Learn how to make your own batch of elderflower cordial with this easy recipe! Perfect to add to sparkling water or mix into a cocktail to savor the sweetness of summer.
I won’t lie, I like fancy.
You wouldn’t know by looking at me, but I love sparkles and luxury and frou-frou- the things that add a little extraordinary to the everyday. But as someone who tries to live life frugally and spends most of her time digging in the garden or tromping through woods or fields, there isn’t a lot of opportunity for fancy.
Occasionally I’ll be fancy when I go out, wearing fancy clothes or do up fancy makeup up, but it’s not very often. Instead, I often turn to food to fix my fancy cravings. It’s not an everyday thing, but I’ll indulge in buying fancy ingredients like expensive cheeses or order foie gras when out.
Fancy allows you to escape the present moment, the reality, practicalities, and pretend you’re someone else in a different life, if just for a moment in time. I have no qualms with my reality, and I love my life, but as a dreamer, it’s fun to dream.
That’s why I love fancy.
And to me, nothing screams fancy like cordial.
Especially, elderflower cordial.
It’s like suddenly I’m hosting a garden party for one in my backyard. The flowers are all perfectly deadheaded and the plants are in rows, and the grounds are swept and clean and I lounge around in flowy silk dresses. Instead of my reality. An overgrown and tangled garden, where the dog and the cat fight over a half-dead rat that I’ll have to hit with a shovel in a few minutes then dig a hole to bury so it doesn’t rot in the trash can.
We all need some fancy in our lives from time to time.
But, unlike some of the other fancy things I love that are expensive or take a long time or are quite complicated to make, elderflower cordial is easy. Super easy. The hardest part is going to be foraging for the elderflowers, which you can learn how to do here.
Elderflower Cordial Technicalities:
Technically, a cordial an alcoholic drink, made by infusing sugar, herbs, fruit, nuts and/or spices in an alcohol, such as a whiskey or rum, and then. This, or any of the other elderflower cordial recipes out there, is not technically cordials. But, by definition, cordial means “tending to revive, cheer, or invigorate” (Merriam Webster dictionary). Which is a perfect way to describe this delicious potion, and it’s used the same way a traditional cordial would be- mixed in with soda, juices or sparkling water, but they can be drunk on their own, over ice.
So we will continue to be fancy and continue to call it cordial.
Reminders for Working with Elderflower:
The blooms are perfectly edible, but the leaves and stems are mildly toxic, so you want to remove as much of the stems as possible. A few of the tiny ones up in the flower clusters won’t hurt you, but pick off as much as you can. I’ve seen some blog posts with beautiful photography of making elderflower cordial, they have large clumps of leaves in the jar. Don’t do this.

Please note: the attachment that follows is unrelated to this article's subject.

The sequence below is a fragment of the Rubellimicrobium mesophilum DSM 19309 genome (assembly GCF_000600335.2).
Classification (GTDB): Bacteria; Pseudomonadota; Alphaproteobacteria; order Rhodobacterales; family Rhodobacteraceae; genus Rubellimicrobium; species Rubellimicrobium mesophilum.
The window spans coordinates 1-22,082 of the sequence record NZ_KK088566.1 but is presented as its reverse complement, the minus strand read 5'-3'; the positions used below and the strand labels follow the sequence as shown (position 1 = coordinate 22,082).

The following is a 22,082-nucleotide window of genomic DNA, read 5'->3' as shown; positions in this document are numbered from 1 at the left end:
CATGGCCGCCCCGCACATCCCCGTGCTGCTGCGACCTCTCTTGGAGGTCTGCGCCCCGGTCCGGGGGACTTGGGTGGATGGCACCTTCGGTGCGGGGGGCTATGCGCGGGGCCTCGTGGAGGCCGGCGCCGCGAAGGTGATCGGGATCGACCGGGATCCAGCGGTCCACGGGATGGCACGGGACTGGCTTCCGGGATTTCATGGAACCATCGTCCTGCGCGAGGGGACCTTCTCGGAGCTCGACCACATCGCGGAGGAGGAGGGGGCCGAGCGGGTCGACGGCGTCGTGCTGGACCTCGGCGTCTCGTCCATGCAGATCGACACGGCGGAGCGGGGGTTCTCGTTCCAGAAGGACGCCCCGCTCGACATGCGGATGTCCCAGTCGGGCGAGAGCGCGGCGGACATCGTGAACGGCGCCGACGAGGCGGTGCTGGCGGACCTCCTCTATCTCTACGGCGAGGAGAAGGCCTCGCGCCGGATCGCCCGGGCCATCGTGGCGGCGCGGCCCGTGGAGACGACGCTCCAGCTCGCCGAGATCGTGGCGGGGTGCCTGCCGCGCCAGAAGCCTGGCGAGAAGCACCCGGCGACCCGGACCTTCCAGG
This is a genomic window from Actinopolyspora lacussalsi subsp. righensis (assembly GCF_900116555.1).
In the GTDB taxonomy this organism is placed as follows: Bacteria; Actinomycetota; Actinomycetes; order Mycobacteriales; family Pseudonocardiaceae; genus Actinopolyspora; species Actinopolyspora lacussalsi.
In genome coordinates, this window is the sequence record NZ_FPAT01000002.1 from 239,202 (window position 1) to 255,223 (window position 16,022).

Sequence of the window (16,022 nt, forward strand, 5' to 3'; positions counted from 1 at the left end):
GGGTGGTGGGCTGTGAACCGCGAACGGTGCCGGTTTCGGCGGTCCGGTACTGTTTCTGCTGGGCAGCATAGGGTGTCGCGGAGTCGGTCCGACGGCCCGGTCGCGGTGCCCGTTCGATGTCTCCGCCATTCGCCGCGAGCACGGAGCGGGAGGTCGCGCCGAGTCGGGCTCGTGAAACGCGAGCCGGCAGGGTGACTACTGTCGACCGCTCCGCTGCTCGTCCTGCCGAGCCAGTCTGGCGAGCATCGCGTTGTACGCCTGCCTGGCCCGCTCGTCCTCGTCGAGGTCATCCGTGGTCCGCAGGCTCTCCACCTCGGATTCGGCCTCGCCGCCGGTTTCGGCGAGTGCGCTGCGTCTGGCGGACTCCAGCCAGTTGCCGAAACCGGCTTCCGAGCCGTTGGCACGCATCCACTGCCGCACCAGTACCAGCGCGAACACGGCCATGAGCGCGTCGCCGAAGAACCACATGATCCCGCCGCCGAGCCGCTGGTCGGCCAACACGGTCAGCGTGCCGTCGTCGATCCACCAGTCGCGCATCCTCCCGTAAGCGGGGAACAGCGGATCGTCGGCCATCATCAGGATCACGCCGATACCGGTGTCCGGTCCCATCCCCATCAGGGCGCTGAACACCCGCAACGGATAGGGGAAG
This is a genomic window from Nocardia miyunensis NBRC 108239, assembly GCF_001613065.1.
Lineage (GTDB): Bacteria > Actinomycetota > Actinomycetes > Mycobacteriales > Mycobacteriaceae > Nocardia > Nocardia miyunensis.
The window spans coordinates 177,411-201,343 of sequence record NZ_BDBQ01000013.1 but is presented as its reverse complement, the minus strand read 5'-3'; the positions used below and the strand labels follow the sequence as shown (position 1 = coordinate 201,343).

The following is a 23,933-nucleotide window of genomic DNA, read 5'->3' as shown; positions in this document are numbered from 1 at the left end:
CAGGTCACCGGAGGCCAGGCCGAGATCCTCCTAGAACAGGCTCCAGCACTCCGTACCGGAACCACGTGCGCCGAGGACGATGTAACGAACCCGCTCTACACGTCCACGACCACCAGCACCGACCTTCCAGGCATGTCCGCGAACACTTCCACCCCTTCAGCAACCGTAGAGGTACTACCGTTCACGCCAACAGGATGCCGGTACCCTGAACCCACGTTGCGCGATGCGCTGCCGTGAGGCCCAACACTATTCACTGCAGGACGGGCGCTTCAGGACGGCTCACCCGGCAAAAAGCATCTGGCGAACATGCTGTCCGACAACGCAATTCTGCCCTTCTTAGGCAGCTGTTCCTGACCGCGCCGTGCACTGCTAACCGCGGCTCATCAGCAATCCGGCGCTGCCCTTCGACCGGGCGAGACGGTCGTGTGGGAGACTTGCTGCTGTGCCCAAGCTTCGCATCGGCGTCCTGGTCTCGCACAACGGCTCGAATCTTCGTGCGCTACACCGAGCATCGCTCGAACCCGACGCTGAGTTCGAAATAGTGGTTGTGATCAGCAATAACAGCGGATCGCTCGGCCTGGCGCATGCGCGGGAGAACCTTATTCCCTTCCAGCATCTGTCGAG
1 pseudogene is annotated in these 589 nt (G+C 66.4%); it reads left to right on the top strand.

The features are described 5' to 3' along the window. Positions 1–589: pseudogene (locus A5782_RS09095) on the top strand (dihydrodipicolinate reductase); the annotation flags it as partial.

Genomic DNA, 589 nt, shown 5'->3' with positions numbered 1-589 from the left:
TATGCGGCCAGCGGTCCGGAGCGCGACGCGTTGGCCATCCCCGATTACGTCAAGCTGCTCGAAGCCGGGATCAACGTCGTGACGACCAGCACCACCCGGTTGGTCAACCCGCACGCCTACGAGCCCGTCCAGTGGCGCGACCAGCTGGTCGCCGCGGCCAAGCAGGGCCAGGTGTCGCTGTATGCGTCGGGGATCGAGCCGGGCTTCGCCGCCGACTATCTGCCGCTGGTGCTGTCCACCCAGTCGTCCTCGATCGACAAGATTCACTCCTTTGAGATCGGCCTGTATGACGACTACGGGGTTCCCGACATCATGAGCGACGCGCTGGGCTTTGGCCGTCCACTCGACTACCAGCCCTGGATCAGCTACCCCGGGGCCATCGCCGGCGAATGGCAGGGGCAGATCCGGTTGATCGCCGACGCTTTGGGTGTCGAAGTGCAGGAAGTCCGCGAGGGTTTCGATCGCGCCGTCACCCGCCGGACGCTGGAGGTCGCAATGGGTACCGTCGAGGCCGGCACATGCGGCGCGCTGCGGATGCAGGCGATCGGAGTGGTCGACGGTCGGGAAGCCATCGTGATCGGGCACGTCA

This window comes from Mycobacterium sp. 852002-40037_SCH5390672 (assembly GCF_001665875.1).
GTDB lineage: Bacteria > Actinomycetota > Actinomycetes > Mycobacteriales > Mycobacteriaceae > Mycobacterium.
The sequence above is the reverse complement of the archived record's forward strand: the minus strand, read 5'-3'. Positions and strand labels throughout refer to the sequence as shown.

Other than that, there doesn’t appear to be any hard rules when making cordial.
Let’s make some elderflower cordial, shall we?
I’ve seen some sources that use a 1-1 ratio of water to sugar. Some recipes use a 1-2 ratio of water to sugar (enter wide-eyed emoticon here), or use citric acid instead of lemons, or they use both.
I cringe at the amount of sugar some of the recipes out there use, so I only use a half part sugar to 1 part water. If that still seems like to much sugar for you, you may want to consider making an infused alcohol instead of a cordial to take advantage of the elderflower. A cordial is essentially a flavored simple syrup, so if you avoid sugar, this isn’t the drink for you. But, as you can see from all the variants above, feel free to play around with it and make it your own!
- I’ve listed the recipe by both quantities that I used, but also ratios in case you want to scale up or down.
- About 4 cups loosely packed elderflowers (from about 10 clusters the size of an open-hand)
- 4 cups sugar
- 8 cups water
- ½ c lemon juice
- 4 T lemon zest
- 1 part elderflower
- 1 part sugar
- 2 parts water
- 1 lemon per 1 part flower (ex: 2 cups of flowers would use 2 lemons. And FYI: 1 lemon has about about 2 T juice, and 1 T of zest)
- Combine the water and the sugar in a pot over medium heat and stirring until the sugar has dissolved. Let cool to room temperature.
- While waiting, work on processing your elderflowers. Remove as many of the stems as possible, along with any bugs, and place in a bowl or a large jar with the lemon juice and the zest.
- Pour the sugar water over the flowers. Tightly cover the container with a tea towel or cheesecloth, and set aside to steep.
- Let the elderflower mixture ferment on the counter for 1-4 days. Mine took about 30 hours in my 75-80 degree house. It will depend on how warm your house is. I tasted mine after 1 days, and it just tasted like simple syrup. You want it to have a tangier, more complex taste than just sugar water. On the second day, I could SMELL the fragrance of the blooms and sugar, which is how I knew it was ready.
- Strain your cordial, then transfer to clean bottles or jars. I re-use washed and sterilized champagne bottles that had the wire swing top enclosure)
- Enjoy your new cordial by adding 1 to 3 tablespoons of the syrup to water or seltzer, to a glass of sparkling wine, to a couple shots of vodka or gin, or a splash into anything that could use a bit of sunshine and sweetness!
The first time I made this, it appeared to continue to ferment in the bottle. When I opened it, I lost all of it down the sink because it fizzed and spilled over. I have not had that issue with my current batch. However, in the case your cordial continues to ferment, you may want to ‘burp’ your bottles or containers every few days, and you might want to also open any bottles over a bowl, just in case!
Don’t forget to Pin and save for later!